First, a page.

No good deed goes unpunished
A consumer-led perspective on carbon emission labelling in the fashion & shoe industry
Anyone who follows fashion knows that there has been an increase in scrutiny when it comes to our wardrobe’s carbon impact on the environment. Recent reports have revealed that the apparel and footwear industries together account for more than 8% of global climate impact, greater than all international airline flights and maritime shipping trips combined.
As a result a number of brands have emerged touting a carbon neutral approach to fashion.
Take Sheep Inc.. They are a New Zealand-based fashion brand that has decided carbon neutrality is simply not enough anymore. Launched in October 2019, the label began selling high-quality wool sweaters that were the world’s first carbon-negative fashion product.
Or consider Allbirds. As of April 2020, everything the brand has produced includes a carbon emission label. Traditionally, a carbon emission label describes the carbon dioxide emissions created as a by-product of manufacturing, transporting, or disposing of a consumer product. In the case of Allbirds, the products feature a number representing the CO2 emitted to create it–7.6 kg CO2e.
The thinking is that this information is important to consumers wishing to minimize their ecological footprint and contribution to global warming made by their purchases.
But which consumers are most likely to engage with this type of initiative or consider it cultural relevant?
To better understand this, we leveraged our MotivBase Trends platform to examine the consumer-led culture of carbon emission labeling.
First the good news. This is a culture that is relevant to 26.4 million Americans, and we are seeing consistent growth. Our predictive engine anticipates that this culture will grow by 60% in the next 12 to 24 months.
How do we get this prediction? The MotivBase Trends model analyzes the topic universe surrounding a search term and examines changes within the topic universe over the course of time.
Specifically, the algorithm determines if:
There are new topics entering the topic universe surrounding a search term (this is nothing but the culture of a topic).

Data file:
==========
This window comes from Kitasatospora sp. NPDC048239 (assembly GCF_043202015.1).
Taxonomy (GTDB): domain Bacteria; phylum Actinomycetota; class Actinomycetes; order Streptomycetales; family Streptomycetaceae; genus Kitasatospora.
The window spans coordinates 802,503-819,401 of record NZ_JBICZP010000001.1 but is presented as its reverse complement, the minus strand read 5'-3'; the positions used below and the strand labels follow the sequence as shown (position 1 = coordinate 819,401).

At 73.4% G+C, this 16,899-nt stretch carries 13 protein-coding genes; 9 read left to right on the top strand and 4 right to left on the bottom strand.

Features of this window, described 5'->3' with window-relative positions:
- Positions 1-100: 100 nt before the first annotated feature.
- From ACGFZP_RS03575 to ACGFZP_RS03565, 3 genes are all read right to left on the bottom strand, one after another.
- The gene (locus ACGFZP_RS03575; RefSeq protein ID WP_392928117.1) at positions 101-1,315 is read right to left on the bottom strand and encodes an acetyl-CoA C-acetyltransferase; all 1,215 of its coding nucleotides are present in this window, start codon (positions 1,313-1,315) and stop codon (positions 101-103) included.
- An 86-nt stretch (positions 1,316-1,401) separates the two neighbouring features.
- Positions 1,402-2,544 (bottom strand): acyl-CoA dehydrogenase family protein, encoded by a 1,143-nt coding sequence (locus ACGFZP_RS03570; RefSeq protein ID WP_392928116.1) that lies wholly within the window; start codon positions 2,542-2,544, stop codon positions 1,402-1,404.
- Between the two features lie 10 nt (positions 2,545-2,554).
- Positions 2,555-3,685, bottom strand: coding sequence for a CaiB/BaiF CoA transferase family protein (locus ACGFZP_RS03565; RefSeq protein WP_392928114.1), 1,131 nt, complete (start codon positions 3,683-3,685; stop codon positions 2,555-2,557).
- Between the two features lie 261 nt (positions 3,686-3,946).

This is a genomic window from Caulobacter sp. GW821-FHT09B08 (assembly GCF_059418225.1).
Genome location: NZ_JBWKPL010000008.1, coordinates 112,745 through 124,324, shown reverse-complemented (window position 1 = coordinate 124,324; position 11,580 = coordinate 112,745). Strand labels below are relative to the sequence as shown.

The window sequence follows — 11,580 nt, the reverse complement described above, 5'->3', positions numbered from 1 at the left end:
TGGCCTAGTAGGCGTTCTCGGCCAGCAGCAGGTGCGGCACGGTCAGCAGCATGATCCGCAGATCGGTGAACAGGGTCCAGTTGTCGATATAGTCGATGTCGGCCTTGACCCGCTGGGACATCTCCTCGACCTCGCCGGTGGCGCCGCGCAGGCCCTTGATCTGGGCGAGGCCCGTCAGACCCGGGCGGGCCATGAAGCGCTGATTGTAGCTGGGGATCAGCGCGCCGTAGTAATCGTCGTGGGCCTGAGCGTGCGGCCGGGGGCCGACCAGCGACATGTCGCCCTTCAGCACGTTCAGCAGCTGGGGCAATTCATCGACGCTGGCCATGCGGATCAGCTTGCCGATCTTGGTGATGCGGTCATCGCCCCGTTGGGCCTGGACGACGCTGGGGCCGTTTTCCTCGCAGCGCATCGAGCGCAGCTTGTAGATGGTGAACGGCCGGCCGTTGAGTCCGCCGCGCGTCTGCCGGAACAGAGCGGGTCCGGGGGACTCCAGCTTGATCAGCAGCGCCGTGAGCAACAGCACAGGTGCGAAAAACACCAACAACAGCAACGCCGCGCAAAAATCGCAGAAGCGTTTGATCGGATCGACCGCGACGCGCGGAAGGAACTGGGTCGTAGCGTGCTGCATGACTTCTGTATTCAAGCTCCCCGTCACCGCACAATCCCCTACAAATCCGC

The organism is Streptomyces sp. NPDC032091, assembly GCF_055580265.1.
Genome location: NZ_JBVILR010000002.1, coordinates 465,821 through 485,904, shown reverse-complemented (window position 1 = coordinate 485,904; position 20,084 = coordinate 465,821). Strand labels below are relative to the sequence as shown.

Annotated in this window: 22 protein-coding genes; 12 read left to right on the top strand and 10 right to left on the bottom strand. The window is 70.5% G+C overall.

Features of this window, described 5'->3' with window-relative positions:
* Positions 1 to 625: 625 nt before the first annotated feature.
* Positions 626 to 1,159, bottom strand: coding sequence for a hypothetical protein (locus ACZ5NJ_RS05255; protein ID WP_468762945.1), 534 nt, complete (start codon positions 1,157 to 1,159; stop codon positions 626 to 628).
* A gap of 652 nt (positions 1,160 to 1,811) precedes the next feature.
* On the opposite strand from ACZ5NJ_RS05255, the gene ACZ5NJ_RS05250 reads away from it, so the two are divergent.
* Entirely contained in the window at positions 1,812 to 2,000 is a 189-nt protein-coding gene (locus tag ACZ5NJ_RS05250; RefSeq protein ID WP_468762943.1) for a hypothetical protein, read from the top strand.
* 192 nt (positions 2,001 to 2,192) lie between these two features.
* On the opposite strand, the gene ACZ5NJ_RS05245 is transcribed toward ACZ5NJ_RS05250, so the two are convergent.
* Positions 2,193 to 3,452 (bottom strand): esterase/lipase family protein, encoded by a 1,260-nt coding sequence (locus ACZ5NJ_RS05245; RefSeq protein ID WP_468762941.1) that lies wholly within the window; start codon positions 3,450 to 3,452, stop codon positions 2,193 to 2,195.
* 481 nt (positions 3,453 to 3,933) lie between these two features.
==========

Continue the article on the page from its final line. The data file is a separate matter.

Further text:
These new topics are more mature than the ones currently making up the topic universe — i.e. are they relevant to a much broader portion of the population?
If these new topics are making the topic universe less diverse. That is, the more mature a topic, the less diverse set of meanings it carries.
These more mature topics are increasing in both volume and strength of connection to the search term.
Based on the results of this four-stage analysis, using four years of data on that topic, the algorithm is able to run a prediction, and also provide a time frame for the prediction.
So this is a growing trend in the marketplace.
But… when we look closely at the dominant meaning that consumers are linking to this culture, something interesting presents itself. Namely, consumers who are engaging in the culture of carbon emission labeling are also evaluating this with veganism in mind.
As we can see in the MotivBase Cultural Analysis above, consumers are not just looking for ethically sourced products. The topic “live vegan” and “supporting peta” are very closely related to the culture of carbon emission labeling. For vegan-friendly products that are looking to reinforce their commitment to reducing their carbon emissions, this is great news.
But this does reveal a schism for brands that are still leveraging animal products in the manufacturing of their products. In fact, when we zoom in on the culture of "live vegan" in this culture, concerns around “wool clothing” naturally emerge.
What this reveals is that as fashion companies are looking to use labelling to reinforce the good they are trying to do in regards to reducing carbon emissions, they will have to consider their vegan strategy if they want to satisfy consumers who care about this issue.
The challenge is that animal products like wool are not considered cruelty-free by this group. So, if a semi-vegan brand is expecting carbon emission labeling to propel short-term growth, they need to prove their approach to using animal products is both ethical and cruelty-free.
Which, given how idealogical this group of consumers is, is no easy task.
In the long-term semi-vegan companies need to reinforce their dedication to animal welfare while simultaneously helping larger portions of the population understand the importance of reducing carbon emissions. This is not to win-over the idealogue. But instead to provide a different point of view to their arguments as they will openly suggest that semi-vegan is simply, unethical.
Will carbon emission labeling became a driver? But where the culture sits today, a good carbon footprint simply isn’t good enough.